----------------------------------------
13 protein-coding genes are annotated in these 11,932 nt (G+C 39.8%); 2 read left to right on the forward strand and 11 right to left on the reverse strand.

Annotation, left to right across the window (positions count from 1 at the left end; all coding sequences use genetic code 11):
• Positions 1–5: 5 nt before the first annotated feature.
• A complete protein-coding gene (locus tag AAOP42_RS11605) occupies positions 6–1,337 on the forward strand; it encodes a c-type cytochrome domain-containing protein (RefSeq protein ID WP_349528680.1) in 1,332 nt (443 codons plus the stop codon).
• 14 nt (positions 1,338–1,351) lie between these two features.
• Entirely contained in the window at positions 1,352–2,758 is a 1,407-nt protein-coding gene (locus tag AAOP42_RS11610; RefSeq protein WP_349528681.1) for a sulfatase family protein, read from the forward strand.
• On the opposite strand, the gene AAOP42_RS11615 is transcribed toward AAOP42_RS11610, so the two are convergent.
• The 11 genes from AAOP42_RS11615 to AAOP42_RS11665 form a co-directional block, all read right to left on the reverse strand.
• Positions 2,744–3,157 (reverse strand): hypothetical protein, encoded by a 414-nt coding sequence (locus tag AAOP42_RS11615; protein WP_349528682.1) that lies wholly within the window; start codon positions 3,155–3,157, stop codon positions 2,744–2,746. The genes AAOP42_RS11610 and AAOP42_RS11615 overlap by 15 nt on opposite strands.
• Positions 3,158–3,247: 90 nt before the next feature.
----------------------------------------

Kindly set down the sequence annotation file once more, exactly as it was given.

13 protein-coding genes are annotated in these 11,932 nt (G+C 39.8%); 2 read left to right on the forward strand and 11 right to left on the reverse strand.

Annotation, left to right across the window (positions count from 1 at the left end; all coding sequences use genetic code 11):
• Positions 1–5: 5 nt before the first annotated feature.
• A complete protein-coding gene (locus tag AAOP42_RS11605) occupies positions 6–1,337 on the forward strand; it encodes a c-type cytochrome domain-containing protein (RefSeq protein ID WP_349528680.1) in 1,332 nt (443 codons plus the stop codon).
• 14 nt (positions 1,338–1,351) lie between these two features.
• Entirely contained in the window at positions 1,352–2,758 is a 1,407-nt protein-coding gene (locus tag AAOP42_RS11610; RefSeq protein WP_349528681.1) for a sulfatase family protein, read from the forward strand.
• On the opposite strand, the gene AAOP42_RS11615 is transcribed toward AAOP42_RS11610, so the two are convergent.
• The 11 genes from AAOP42_RS11615 to AAOP42_RS11665 form a co-directional block, all read right to left on the reverse strand.
• Positions 2,744–3,157 (reverse strand): hypothetical protein, encoded by a 414-nt coding sequence (locus tag AAOP42_RS11615; protein WP_349528682.1) that lies wholly within the window; start codon positions 3,155–3,157, stop codon positions 2,744–2,746. The genes AAOP42_RS11610 and AAOP42_RS11615 overlap by 15 nt on opposite strands.
• Positions 3,158–3,247: 90 nt before the next feature.